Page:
## Selina Concise Physics Class 10 ICSE Solutions Force

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**Selina ICSE Solutions for Class 10 Physics Chapter 1 Force**

**Exercise 1(A)**

**Solution 1.**

(a) When the body is free to move it produces translational motion.

(b) When the body is pivoted at a point, it produces rotational motion.

**Solution 2.**

The moment of force is equal to the product of the magnitude of the force and the perpendicular distance of the line of action of force from the axis of rotation.

S.I. unit of moment of force is Newton metre (Nm).

**Solution 3.**

Moment of a force is a vector.

**Solution 4.**

Moment of force about a point depends on the following two factors:

- The magnitude of the force applied and,
- The distance of line of action of the force from the axis of rotation.

**Solution 5.**

When the body is pivoted at a point, the force applied on the body at a suitable point rotates the body about the axis passing through the pivoted point.

The direction of rotation can be changed by changing the point of application of force. The given figure shows the anticlockwise and clockwise moments produced in a disc pivoted at its centre by changing the point of application of force F from A to B.

**Solution 6.**

Moment of force about a given axis = force x perpendicular distance of force from the axis of rotation.

**Solution 7.**

Moment of force depends on the distance of line of action of the force from the axis of rotation. Decreasing the perpendicular distance from the axis reduces the moment of a given force.

**Solution 9.**

If the turning effect on the body is anticlockwise, moment of force is called anticlockwise moment and it is taken as positive while if the turning effect on the body is clockwise, moment of force is called clockwise moment and is taken negative.

**Solution 10.**

It is easier to open a door by applying the force at the free end of it because larger the perpendicular distance , less is the force needed to turn the body.

**Solution 11.**

The stone of hand flour grinder is provided with a handle near its rim so that it can be rotated easily about the iron pivot at its centre by a small force applied at the handle.

**Solution 12.**

It is easier to turn the steering wheel of a large diameter than that of a small diameter because less force is applied on steering of large diameter which is at a large distance from the centre of rim.

**Solution 13.**

A spanner (or wrench) has a long handle to produce larger turning moment so that nut can easily be turned with a less force.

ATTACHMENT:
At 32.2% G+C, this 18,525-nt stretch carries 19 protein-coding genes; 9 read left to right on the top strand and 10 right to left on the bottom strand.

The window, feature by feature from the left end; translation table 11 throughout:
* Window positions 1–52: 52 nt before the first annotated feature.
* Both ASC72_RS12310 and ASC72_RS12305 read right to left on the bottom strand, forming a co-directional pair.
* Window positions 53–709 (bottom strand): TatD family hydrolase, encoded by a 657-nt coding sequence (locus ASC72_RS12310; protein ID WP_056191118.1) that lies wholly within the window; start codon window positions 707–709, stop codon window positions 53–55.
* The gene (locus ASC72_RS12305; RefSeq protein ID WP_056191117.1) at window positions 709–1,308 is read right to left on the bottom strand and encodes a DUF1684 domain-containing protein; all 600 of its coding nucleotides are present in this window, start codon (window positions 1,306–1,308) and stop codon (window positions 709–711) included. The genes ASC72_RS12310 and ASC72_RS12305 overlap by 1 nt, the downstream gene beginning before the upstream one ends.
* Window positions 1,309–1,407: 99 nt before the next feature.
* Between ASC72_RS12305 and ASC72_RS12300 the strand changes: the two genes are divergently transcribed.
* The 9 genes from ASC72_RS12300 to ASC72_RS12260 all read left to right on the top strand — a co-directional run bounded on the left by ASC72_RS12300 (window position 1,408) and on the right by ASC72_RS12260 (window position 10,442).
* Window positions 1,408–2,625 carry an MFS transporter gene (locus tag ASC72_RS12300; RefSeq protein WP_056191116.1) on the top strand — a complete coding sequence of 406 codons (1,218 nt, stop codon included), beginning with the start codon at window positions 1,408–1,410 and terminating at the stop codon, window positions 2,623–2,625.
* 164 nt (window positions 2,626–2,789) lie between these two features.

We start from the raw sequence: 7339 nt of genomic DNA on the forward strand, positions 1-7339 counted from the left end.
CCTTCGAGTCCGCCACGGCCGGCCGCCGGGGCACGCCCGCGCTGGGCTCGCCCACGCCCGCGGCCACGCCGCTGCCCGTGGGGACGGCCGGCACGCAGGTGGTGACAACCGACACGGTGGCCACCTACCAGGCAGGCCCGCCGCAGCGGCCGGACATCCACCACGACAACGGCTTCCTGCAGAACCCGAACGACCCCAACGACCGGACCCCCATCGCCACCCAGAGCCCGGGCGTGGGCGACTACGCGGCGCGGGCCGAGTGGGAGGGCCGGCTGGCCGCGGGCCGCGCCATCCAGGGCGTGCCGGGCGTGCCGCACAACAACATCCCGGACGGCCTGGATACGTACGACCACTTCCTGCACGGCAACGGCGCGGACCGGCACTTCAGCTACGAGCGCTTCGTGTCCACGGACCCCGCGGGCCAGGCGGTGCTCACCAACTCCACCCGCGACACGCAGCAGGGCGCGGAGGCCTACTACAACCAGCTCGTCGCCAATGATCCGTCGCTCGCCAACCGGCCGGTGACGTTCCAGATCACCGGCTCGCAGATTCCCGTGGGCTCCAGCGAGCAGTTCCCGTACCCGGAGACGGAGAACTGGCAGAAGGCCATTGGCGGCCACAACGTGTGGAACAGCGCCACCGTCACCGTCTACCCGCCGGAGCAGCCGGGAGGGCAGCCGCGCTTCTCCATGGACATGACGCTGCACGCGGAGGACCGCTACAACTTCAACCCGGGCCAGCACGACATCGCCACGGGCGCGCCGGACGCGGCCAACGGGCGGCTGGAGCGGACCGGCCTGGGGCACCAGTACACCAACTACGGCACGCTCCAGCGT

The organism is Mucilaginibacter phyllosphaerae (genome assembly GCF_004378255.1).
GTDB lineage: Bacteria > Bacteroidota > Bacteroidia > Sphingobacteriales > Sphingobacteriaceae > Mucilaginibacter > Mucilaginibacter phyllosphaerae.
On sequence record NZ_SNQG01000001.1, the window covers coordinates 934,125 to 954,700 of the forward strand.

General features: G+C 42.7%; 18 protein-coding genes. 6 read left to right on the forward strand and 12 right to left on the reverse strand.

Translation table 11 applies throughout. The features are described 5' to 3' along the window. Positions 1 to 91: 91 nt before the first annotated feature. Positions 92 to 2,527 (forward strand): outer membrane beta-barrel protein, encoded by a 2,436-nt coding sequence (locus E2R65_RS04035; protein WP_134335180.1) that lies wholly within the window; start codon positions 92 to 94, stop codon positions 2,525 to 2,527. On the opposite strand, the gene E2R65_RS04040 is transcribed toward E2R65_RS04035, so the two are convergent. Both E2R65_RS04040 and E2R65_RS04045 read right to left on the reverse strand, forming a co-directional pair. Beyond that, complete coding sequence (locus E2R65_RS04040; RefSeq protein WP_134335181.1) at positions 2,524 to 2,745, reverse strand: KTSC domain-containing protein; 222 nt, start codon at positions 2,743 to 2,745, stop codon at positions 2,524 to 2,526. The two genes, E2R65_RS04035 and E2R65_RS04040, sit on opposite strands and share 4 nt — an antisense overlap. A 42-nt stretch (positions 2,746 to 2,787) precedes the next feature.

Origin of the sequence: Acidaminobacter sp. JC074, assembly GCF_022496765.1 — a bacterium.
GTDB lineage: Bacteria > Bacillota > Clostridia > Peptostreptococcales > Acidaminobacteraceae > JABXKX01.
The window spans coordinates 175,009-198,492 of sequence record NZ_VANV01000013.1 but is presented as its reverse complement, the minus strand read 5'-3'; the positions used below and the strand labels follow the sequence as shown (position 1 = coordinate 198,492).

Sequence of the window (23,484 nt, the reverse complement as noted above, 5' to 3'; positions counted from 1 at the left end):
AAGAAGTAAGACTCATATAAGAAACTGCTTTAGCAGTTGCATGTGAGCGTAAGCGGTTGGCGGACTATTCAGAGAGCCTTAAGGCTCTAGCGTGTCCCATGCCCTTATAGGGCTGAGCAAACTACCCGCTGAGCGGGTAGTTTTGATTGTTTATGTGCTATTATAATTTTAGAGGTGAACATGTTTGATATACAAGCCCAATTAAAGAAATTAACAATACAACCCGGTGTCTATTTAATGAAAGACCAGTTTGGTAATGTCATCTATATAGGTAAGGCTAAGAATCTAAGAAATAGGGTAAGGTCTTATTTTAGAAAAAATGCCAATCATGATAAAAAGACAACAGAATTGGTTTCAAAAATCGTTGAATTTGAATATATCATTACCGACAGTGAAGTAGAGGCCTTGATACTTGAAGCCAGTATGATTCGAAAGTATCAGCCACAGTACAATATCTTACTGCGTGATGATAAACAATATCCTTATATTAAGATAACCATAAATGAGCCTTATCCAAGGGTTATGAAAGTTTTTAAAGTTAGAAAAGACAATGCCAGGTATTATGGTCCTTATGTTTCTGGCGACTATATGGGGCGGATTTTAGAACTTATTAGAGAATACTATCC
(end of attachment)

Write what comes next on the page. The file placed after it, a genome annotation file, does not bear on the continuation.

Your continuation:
**Solution 14.**

**Solution 15.**

**Solution 16.**

(a) Resultant force acting on the body = F-F=0 moment of forces = 0 i.e., no motion of the body

(b) The forces tend to rotate the body about the mid-point between two forces, Moment of forces= Fr

**Solution 17.**

At A and B, two equal and opposite forces each of magnitude F are applied. The two forces rotate the bar in anticlockwise direction.

**Solution 18.**

Two equal and opposite parallel forces not acting along the same line, form a couple. A couple is always needed to produce the rotation. For example, turning a key in a lock and turning a steering wheel.

**Solution 19.**

The moment of a couple is equal to the product of the either force and the perpendicular distance between the line of action of both the forces. S.I unit of moment of couple is Nm.

**Solution 20.**

At A and B, two equal and opposite forces each of magnitude F are applied. The two forces rotate the bar in anticlockwise direction. The perpendicular distance between two forces is AB which is called the couple arm.

Moment of force F at the end A

= F x OA(anticlockwise)

Moment of force F at the end B

= F x OB(anticlockwise)

Total moment of couple =F x OA + F x OB

= F x (OA +OB)= F x AB

= F x d(anticlockwise)

=Either force x perpendicular distance between the two forces (or couple arm)

Thus, Moment of couple = Force x Couple arm

**Solution 21.**

When a number of forces acting on a body produce no change in its state of rest or of motion, the body is said to be in equilibrium.

**Solution 22.**

(i) When a body remains in the state of rest under the influence of the applied forces, the body is in static equilibrium. For example a book lying on a table is in static equilibrium.

(ii) When a body remains in the same state of motion (translational or rotational), under the influence of the applied forces, the body is said to be in dynamic equilibrium. For example, a rain drop reaches the earth with a constant velocity is in dynamic equilibrium.

**Solution 23.**

For a body to be in equilibrium:

- The resultant of all the forces acting on the body should be equal to zero.
- The resultant moment of all the forces acting on the body about the point of rotation should be zero.

**Solution 24.**